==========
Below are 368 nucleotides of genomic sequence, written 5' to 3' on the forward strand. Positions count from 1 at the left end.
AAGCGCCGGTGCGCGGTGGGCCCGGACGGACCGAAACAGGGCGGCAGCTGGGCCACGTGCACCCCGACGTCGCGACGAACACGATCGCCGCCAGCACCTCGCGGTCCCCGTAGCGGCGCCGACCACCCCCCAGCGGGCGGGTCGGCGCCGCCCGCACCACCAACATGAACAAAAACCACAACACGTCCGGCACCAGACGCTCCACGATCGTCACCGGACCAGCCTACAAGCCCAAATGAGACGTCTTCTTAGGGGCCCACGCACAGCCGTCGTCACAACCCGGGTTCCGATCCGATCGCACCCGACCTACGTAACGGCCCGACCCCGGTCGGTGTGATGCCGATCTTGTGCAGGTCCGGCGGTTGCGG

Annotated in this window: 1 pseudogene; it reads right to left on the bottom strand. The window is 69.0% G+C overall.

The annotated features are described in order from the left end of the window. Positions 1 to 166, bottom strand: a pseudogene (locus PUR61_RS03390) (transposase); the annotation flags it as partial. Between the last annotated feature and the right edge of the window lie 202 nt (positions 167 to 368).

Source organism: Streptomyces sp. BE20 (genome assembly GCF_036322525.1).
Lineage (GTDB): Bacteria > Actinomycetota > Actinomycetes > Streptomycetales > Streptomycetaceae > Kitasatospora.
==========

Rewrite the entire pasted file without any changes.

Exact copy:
Below are 368 nucleotides of genomic sequence, written 5' to 3' on the forward strand. Positions count from 1 at the left end.
AAGCGCCGGTGCGCGGTGGGCCCGGACGGACCGAAACAGGGCGGCAGCTGGGCCACGTGCACCCCGACGTCGCGACGAACACGATCGCCGCCAGCACCTCGCGGTCCCCGTAGCGGCGCCGACCACCCCCCAGCGGGCGGGTCGGCGCCGCCCGCACCACCAACATGAACAAAAACCACAACACGTCCGGCACCAGACGCTCCACGATCGTCACCGGACCAGCCTACAAGCCCAAATGAGACGTCTTCTTAGGGGCCCACGCACAGCCGTCGTCACAACCCGGGTTCCGATCCGATCGCACCCGACCTACGTAACGGCCCGACCCCGGTCGGTGTGATGCCGATCTTGTGCAGGTCCGGCGGTTGCGG

Annotated in this window: 1 pseudogene; it reads right to left on the bottom strand. The window is 69.0% G+C overall.

The annotated features are described in order from the left end of the window. Positions 1 to 166, bottom strand: a pseudogene (locus PUR61_RS03390) (transposase); the annotation flags it as partial. Between the last annotated feature and the right edge of the window lie 202 nt (positions 167 to 368).

Source organism: Streptomyces sp. BE20 (genome assembly GCF_036322525.1).
Lineage (GTDB): Bacteria > Actinomycetota > Actinomycetes > Streptomycetales > Streptomycetaceae > Kitasatospora.